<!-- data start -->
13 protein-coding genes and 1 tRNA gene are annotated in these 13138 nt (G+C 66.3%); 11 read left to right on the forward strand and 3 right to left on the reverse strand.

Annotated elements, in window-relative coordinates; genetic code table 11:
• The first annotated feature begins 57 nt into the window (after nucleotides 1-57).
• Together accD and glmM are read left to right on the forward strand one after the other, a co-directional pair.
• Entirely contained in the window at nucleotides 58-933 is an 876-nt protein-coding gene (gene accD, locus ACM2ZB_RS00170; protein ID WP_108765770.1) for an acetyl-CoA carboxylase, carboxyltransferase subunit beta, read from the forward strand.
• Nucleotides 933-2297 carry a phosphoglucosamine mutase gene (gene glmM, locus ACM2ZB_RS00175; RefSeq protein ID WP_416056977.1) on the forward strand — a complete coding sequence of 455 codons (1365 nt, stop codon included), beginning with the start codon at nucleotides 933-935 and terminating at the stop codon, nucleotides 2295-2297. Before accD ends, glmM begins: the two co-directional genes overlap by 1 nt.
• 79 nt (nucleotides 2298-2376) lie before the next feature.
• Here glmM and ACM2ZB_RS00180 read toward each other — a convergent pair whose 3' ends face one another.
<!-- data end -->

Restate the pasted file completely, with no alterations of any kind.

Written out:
13 protein-coding genes and 1 tRNA gene are annotated in these 13138 nt (G+C 66.3%); 11 read left to right on the forward strand and 3 right to left on the reverse strand.

Annotated elements, in window-relative coordinates; genetic code table 11:
• The first annotated feature begins 57 nt into the window (after nucleotides 1-57).
• Together accD and glmM are read left to right on the forward strand one after the other, a co-directional pair.
• Entirely contained in the window at nucleotides 58-933 is an 876-nt protein-coding gene (gene accD, locus ACM2ZB_RS00170; protein ID WP_108765770.1) for an acetyl-CoA carboxylase, carboxyltransferase subunit beta, read from the forward strand.
• Nucleotides 933-2297 carry a phosphoglucosamine mutase gene (gene glmM, locus ACM2ZB_RS00175; RefSeq protein ID WP_416056977.1) on the forward strand — a complete coding sequence of 455 codons (1365 nt, stop codon included), beginning with the start codon at nucleotides 933-935 and terminating at the stop codon, nucleotides 2295-2297. Before accD ends, glmM begins: the two co-directional genes overlap by 1 nt.
• 79 nt (nucleotides 2298-2376) lie before the next feature.
• Here glmM and ACM2ZB_RS00180 read toward each other — a convergent pair whose 3' ends face one another.